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Film

It’s Complicated

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Taking a bath with the ex is always “complicated.”

Seeing a woman at the helm of a big Hollywood prestige project like It’s Complicated, written and directed by Nancy Meyers, is theoretically heartening: Here’s a film made by a woman, telling a story about a woman (and one north of 50, at that), and it’s getting a major commercial and awards push from a studio behemoth.

The problem is that this movie is as insipid and borderline insulting as any made by a man, and Meyers’ ascent to the top of the female-filmmaker heap is a triumph of mediocrity. It’s true that romantic comedies fetishize the young, so it’s refreshing to see a story about divorcée Jane (Streep), approaching 60 and feeling pretty comfortable as a singleton, satisfied with her bakery business and forthcoming renovations on her insanely beautiful house (Meyers’ films are like furniture catalogs come to life).

The Details

It's Complicated
Two stars
Meryl Streep, Alec Baldwin, Steve Martin.
Directed by Nancy Meyers
Rated R.
Opens Friday.
Beyond the Weekly
It's Complicated
IMDb: It's Complicated
Rotten Tomatoes: It's Complicated

But like any 20-something Hollywood heroine, Jane soon feels that pull of loneliness, the need for a man in her life, and so she gets two: One is her ex-husband Jake (Baldwin), a boorish lawyer who’s now married to a woman half his age (Lake Bell) but retains a magnetism Jane can’t resist. Soon she’s having a hot affair with her ex while engaging in chaste flirtation with the nice-guy architect (Martin) designing her home addition.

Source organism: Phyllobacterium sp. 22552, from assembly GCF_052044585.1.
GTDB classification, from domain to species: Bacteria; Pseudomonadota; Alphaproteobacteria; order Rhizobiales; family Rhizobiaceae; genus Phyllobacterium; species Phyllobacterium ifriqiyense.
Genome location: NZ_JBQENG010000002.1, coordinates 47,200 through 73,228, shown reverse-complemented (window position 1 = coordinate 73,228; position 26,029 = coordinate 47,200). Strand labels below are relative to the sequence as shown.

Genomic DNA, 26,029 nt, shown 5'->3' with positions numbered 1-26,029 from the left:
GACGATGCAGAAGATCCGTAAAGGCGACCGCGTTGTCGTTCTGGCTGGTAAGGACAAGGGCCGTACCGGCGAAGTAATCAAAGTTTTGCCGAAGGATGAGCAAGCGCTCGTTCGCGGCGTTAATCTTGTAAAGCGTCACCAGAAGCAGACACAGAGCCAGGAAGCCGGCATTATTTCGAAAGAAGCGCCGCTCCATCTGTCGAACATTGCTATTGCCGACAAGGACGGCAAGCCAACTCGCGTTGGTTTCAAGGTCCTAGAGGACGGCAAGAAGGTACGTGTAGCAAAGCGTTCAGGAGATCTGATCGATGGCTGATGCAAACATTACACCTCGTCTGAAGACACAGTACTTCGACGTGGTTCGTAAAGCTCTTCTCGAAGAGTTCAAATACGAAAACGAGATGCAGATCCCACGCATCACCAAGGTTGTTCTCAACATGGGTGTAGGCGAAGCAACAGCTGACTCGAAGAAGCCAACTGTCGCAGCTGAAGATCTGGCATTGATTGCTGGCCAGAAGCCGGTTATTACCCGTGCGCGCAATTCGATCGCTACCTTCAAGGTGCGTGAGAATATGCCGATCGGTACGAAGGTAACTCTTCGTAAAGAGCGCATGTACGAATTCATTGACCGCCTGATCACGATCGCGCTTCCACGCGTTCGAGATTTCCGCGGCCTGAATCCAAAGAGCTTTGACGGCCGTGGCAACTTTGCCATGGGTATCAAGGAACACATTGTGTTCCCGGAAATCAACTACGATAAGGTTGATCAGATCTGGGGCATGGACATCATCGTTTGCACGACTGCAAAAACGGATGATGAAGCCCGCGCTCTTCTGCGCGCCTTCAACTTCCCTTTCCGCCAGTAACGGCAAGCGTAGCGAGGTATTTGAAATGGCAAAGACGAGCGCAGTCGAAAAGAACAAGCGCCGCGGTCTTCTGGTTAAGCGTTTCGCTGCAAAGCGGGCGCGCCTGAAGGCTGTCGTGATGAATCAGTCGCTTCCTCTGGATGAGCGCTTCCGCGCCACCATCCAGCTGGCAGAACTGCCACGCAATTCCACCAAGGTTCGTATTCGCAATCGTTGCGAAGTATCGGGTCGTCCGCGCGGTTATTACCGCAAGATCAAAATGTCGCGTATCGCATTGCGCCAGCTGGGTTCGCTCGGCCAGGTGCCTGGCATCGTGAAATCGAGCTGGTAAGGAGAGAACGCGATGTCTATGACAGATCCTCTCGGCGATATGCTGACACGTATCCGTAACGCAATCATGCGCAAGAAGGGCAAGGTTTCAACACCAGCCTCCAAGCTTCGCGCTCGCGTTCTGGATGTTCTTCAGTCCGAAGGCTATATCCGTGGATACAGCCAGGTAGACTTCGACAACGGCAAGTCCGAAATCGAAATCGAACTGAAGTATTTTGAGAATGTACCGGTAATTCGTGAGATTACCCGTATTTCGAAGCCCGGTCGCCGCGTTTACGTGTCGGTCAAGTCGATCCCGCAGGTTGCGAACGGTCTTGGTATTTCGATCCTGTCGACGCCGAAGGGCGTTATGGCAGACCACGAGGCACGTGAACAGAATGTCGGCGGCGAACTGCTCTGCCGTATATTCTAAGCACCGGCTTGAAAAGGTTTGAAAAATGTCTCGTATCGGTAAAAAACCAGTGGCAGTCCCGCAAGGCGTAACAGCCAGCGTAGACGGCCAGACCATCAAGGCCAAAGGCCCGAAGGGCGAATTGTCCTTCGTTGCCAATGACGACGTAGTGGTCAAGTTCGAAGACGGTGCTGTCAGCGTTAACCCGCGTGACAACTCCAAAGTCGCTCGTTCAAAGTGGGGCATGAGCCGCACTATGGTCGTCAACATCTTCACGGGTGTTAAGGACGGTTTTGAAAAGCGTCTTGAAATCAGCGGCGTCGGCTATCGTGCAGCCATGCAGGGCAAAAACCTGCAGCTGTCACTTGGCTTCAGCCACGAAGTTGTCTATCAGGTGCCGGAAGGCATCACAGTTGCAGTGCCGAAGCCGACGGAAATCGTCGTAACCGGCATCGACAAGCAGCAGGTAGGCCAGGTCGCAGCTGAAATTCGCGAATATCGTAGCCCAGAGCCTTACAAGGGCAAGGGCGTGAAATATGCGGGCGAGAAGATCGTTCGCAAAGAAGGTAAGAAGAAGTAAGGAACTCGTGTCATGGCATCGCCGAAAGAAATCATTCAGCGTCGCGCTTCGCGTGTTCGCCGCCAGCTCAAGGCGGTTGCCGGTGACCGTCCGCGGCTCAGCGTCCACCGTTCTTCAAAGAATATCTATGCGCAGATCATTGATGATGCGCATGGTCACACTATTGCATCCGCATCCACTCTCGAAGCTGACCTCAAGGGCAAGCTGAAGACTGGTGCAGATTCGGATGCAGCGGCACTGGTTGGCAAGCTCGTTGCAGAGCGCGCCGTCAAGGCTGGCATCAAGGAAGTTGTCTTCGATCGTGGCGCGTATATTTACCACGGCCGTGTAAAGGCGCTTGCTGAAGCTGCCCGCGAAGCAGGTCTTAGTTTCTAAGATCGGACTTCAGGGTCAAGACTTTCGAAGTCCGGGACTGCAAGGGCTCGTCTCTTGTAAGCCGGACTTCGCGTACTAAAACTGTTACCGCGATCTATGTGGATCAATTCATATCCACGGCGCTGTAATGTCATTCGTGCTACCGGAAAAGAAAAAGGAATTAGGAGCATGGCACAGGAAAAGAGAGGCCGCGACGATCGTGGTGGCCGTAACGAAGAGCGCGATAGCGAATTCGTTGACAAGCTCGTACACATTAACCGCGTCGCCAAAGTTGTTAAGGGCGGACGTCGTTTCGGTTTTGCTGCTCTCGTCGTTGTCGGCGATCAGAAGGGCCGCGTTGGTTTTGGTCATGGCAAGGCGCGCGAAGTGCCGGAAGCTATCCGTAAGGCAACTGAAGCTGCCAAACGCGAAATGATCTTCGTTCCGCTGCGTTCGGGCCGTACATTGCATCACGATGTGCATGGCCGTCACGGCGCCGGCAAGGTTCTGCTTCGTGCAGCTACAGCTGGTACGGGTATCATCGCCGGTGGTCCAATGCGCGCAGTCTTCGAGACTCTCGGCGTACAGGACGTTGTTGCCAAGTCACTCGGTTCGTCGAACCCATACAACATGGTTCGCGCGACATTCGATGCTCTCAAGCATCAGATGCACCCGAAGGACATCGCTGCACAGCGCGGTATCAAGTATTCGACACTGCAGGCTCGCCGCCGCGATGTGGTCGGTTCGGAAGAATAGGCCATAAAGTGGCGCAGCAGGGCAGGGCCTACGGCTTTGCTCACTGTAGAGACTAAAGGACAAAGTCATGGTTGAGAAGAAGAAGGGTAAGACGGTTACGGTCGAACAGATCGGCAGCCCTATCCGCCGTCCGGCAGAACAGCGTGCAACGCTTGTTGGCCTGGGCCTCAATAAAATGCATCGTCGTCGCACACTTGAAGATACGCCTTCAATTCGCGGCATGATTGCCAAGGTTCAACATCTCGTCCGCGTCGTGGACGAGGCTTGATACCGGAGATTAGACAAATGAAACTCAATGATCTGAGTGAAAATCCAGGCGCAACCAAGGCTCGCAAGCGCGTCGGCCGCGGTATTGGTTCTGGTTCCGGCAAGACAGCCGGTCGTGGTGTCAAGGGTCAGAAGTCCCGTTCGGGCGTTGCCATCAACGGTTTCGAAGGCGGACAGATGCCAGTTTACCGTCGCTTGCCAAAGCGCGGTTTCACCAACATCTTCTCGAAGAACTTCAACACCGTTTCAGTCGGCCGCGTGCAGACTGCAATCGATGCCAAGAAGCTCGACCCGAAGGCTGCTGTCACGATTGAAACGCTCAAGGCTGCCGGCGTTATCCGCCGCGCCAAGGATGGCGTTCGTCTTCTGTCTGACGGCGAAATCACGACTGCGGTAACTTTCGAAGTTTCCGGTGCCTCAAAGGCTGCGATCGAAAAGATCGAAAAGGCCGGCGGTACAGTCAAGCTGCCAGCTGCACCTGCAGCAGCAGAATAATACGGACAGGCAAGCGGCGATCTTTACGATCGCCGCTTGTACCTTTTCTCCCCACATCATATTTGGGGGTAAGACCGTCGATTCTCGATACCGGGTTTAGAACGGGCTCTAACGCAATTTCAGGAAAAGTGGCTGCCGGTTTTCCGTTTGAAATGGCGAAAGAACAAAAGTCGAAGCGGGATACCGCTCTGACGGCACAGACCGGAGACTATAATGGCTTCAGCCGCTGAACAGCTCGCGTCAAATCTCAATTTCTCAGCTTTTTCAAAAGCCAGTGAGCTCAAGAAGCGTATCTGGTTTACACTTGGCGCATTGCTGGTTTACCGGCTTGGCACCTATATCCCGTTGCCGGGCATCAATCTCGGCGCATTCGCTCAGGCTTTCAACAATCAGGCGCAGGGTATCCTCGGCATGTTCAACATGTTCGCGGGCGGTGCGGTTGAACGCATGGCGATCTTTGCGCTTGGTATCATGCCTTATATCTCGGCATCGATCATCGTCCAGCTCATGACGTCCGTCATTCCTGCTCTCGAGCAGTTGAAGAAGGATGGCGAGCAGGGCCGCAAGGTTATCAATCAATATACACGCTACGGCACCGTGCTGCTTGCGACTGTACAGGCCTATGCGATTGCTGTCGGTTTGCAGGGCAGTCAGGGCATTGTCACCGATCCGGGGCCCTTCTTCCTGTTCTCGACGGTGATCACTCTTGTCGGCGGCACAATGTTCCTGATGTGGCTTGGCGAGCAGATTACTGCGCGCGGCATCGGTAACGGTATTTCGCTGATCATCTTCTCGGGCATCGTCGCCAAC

Complicated is a level above Meyers’ last rom-com for the middle-aged, the shrill, painful Something’s Gotta Give, thanks almost entirely to Streep’s grounded performance, which makes Jane seem like something approaching a real person. She’s still absurdly privileged and faced with problems that aren’t really problems, and Meyers still forces her to go through way too many cutesy comedy bits designed to laugh at, rather than celebrate, the idea of having a love life past 50. The most egregious is another of those “it’s funny when old people get stoned” bits that should have been put out of its misery years ago, but much of Jane’s journey is played for disingenuous laughs.

Creaky rom-com clichés and tedious audience pandering aren’t things to be celebrated, no matter which minority group they may be coming from. Perhaps, in the name of progress, Nancy Meyers could step aside and let more talented female filmmakers have a shot at the big time?

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